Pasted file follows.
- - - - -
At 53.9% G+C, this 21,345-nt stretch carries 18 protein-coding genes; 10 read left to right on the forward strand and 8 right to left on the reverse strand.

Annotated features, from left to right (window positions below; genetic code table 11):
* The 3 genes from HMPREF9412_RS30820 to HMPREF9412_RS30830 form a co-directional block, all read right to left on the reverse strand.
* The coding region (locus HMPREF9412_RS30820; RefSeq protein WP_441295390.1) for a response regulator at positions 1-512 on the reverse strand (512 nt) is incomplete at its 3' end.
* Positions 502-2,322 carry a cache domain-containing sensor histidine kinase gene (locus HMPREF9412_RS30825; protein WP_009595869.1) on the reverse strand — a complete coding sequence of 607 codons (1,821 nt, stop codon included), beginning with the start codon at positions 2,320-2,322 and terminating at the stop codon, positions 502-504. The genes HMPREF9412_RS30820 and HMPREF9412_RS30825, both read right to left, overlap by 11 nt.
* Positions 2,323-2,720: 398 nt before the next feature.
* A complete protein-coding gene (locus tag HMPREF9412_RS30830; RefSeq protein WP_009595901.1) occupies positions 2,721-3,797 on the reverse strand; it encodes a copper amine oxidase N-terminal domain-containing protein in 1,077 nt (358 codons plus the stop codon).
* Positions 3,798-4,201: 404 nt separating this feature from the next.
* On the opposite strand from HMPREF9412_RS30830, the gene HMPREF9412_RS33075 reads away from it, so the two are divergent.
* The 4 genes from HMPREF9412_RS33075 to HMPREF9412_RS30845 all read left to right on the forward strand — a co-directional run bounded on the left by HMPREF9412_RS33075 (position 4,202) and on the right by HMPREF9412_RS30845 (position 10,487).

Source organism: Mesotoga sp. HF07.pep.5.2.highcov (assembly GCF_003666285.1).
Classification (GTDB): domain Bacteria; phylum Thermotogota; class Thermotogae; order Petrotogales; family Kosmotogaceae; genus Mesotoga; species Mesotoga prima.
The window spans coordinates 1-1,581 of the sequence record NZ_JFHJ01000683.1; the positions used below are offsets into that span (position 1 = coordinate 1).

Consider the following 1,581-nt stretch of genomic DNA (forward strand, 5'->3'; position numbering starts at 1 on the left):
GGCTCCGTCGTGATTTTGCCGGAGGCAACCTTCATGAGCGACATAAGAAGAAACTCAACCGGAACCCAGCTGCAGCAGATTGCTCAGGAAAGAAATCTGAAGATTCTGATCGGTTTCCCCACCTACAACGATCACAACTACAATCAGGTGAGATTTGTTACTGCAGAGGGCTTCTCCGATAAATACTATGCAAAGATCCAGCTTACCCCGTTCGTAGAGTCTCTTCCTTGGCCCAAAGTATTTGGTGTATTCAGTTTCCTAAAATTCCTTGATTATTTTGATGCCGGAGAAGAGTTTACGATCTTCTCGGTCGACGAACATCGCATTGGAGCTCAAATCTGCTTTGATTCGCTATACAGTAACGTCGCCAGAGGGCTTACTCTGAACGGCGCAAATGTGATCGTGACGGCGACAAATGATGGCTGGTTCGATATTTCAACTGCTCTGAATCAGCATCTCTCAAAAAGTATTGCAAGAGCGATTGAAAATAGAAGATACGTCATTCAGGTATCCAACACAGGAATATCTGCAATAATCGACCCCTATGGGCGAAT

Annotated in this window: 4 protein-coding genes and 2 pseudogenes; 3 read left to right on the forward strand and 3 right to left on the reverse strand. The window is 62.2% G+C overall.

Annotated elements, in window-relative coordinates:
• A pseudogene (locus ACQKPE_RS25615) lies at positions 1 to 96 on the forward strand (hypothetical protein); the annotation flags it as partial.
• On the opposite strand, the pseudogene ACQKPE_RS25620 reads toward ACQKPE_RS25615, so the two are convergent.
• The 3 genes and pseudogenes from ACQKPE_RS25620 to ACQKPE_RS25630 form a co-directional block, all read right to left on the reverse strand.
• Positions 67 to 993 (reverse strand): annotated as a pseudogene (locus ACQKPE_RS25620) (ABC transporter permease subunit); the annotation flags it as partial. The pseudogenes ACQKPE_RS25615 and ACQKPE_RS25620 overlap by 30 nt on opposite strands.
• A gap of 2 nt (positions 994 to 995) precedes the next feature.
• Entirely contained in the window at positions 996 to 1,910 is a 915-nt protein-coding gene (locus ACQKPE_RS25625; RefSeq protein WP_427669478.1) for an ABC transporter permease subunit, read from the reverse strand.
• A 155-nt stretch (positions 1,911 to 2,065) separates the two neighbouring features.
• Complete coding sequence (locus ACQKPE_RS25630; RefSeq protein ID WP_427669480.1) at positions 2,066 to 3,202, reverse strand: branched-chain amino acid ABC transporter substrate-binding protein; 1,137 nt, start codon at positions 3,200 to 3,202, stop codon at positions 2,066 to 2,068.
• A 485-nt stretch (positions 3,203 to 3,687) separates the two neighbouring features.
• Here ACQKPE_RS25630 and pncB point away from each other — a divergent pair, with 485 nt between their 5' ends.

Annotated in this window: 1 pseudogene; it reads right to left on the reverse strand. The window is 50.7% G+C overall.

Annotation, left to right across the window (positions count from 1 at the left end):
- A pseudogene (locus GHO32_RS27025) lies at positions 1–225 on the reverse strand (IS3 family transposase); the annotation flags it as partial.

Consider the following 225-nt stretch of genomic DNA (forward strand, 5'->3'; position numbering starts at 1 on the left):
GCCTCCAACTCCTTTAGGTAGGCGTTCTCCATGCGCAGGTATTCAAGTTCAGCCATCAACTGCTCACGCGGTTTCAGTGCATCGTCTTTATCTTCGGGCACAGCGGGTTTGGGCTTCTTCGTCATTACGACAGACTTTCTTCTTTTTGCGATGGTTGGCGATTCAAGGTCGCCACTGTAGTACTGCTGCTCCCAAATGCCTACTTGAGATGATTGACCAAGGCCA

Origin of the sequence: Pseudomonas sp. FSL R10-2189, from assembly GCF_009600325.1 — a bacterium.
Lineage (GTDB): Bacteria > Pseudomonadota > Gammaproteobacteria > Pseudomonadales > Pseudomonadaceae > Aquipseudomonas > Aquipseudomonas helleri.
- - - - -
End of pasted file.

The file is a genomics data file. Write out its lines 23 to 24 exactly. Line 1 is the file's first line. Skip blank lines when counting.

• Entirely contained in the window at positions 996 to 1,910 is a 915-nt protein-coding gene (locus ACQKPE_RS25625; RefSeq protein WP_427669478.1) for an ABC transporter permease subunit, read from the reverse strand.
• A 155-nt stretch (positions 1,911 to 2,065) separates the two neighbouring features.